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Linux System Monitoring
Monitoring physical servers and virtual machines running the Linux Operating System (OS) involves more than monitoring the availability and performance metrics of the kernel such as CPU, memory, and disk utilization. Linux is basically made up of three parts which include the kernel, the shell, and the programs. To ensure a Linux system is at its optimal performance, it is crucial to also monitor the programs and applications that run in it, the instances of an executing program, also known as processes, and the login activities.
After a Linux system has been successfully registered in IT-Conductor for monitoring, you will be able to view the Availability, Available Memory, CPU, and Disk or Filesystem utilizations from the Service Grid.
Figure 1: Linux Systems View in IT-Conductor Service Grid
Monitoring the availability of Linux Systems measures server or VM uptime over a specified period of time. In IT-Conductor, you can easily see the availability of a system by looking at the System Grid (See Figure 1). Availability is showing as GREEN which indicates that the system is available. Otherwise, it will change to 0.00% with a severity icon at the bottom.
Note: When a system is not available, all other metrics like Heartbeat, CPU I/O Wait, CPU Idle, CPU user, Load Average, Memory used, Memory Free, etc. will not show any data.
You can also utilize the Availability Chart to see the historical availability data per system. This is helpful in scenarios where you want to investigate issues related to system availability at a certain point in time.
Figure 2: Linux System Availability Chart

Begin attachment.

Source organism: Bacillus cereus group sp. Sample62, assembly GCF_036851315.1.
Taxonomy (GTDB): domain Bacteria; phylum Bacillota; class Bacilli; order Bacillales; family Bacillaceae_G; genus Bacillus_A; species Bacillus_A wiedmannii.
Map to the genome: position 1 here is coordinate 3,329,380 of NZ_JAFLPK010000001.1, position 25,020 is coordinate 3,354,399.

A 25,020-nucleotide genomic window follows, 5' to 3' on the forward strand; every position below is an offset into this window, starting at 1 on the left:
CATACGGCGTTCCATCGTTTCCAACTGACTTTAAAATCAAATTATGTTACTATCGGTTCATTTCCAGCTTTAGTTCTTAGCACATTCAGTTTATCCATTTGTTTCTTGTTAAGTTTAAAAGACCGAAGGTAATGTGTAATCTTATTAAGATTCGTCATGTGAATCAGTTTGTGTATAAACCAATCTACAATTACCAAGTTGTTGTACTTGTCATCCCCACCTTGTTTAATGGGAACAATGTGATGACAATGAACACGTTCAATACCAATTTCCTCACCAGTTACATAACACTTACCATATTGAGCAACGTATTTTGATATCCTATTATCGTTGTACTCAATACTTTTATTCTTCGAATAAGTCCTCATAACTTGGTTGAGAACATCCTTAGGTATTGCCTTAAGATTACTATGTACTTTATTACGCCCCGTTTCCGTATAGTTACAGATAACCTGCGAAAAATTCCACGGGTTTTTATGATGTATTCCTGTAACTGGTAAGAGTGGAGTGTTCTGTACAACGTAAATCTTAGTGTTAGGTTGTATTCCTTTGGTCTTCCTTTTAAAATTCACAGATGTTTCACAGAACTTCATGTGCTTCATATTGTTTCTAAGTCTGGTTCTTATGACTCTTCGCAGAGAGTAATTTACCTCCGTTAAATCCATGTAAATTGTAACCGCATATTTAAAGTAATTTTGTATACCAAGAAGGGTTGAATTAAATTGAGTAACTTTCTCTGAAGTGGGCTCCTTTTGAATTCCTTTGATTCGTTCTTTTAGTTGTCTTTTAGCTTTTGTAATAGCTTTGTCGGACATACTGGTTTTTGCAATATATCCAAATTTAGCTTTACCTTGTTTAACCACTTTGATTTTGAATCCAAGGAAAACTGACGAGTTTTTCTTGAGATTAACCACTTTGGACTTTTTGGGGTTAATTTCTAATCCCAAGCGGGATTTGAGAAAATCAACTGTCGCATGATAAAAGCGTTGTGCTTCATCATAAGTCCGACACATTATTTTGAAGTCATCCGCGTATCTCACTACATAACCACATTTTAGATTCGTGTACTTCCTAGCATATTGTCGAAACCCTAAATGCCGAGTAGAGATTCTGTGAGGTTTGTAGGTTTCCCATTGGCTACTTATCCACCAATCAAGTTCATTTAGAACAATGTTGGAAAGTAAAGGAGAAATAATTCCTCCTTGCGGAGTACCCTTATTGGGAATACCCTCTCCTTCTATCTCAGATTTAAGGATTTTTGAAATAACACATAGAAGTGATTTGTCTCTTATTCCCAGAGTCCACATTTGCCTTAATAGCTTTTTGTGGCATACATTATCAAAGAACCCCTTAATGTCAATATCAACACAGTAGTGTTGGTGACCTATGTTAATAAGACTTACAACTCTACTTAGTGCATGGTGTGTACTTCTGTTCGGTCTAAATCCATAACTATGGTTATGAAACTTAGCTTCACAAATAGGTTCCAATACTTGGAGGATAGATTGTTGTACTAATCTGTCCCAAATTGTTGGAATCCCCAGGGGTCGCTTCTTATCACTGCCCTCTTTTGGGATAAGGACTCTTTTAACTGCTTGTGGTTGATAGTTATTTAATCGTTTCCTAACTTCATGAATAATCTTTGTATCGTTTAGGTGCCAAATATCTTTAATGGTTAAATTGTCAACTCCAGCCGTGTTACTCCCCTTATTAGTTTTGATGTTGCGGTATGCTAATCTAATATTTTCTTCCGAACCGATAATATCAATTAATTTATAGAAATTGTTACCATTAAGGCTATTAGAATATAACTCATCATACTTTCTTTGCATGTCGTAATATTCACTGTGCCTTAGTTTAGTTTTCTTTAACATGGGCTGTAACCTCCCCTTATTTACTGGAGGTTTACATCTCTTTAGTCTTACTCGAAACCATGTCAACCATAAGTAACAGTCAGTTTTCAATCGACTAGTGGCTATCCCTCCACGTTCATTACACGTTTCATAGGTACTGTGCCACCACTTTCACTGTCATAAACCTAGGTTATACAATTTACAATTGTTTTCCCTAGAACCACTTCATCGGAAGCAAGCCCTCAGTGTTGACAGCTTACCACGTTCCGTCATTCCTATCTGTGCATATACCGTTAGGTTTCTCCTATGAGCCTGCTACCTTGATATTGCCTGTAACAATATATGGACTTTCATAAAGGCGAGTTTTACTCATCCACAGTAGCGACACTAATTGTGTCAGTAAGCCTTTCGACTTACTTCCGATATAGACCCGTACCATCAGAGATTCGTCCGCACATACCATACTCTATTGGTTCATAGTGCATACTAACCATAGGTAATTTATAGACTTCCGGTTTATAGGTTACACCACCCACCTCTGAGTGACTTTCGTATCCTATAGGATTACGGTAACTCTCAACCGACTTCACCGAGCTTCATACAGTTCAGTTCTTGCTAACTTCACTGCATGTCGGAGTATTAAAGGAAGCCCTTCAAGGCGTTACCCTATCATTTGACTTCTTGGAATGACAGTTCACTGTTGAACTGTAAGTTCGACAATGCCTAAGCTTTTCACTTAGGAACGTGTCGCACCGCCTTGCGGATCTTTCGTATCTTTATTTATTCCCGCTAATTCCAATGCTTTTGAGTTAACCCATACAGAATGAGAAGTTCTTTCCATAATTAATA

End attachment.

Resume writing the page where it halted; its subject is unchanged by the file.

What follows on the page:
Monitoring the performance of a Linux system starts with determining whether the Central Processing Unit (CPU) is at its optimal state. CPU utilization indicates how much processing power is being utilized. The higher the CPU utilization, the more work is being done by the system and the greater the potential for system instability which is why it's important to track CPU usage.
By default, the following metrics are available in the System Grid upon registering a Linux system in IT-Conductor for monitoring.
- CPU I/O Wait
- CPU Idle
- CPU User
- CPU User Peak
- Load Average
- Load Avg/CPU
You have the option to see the historical view of each of these metrics in IT-Conductor as seen below.
CPU I/O Wait is the idle time during which a system is processing I/O requests. It is usually represented as a percentage of the time it takes the CPU to wait while processing requests.
Figure 3: CPU I/O Wait
CPU Idle, on the other hand, is the time during which the system is not processing anything.
Figure 4: CPU Idle
CPU User measures the time it takes the CPU to process code or programs running in the user space.
Figure 5: CPU User
CPU User Peak measures the maximum utilization recorded at a specific point in time.
Figure 6: CPU User Peak
Load Average, as opposed to CPU User, measures the utilization of the processor in the kernel space.
Figure 7: Load Average
Load Avg/CPU is just a dimensionless representation of the Load Average where 0 indicates the lowest utilization and 1 is the highest utilization.
Figure 8: Load Average per CPU
Memory utilization indicates how much memory is being utilized by all the running services and applications in a system.
Free Memory indicates the available memory in a system.
Figure 9: Free Memory
Memory Used indicates the committed memory in use.
Figure 10: Memory Used
File systems are also monitored by IT-Conductor. The following are the metrics being monitored by default:
- Allocated Size - maximum space allocated per directory
- Available Space - available space left for use
- Mount Status - indicates that a file system is ready for use
- Used % - amount of disk space being used represented in percentage (%)
Figure 11: File Systems Utilization
Note: You also have the option to enable Process Usage, a metric that measures the utilization of certain processes. Once configured, they run periodically in the background and generate reports for each system you have enabled it for.
Hardware (HW) Inventory Report displays hardware information about the monitored Linux system. Typically, this information doesn't change that much but it may come in handy during troubleshooting or when you want to verify hardware details about a specific system.
Figure 12: HW Inventory Report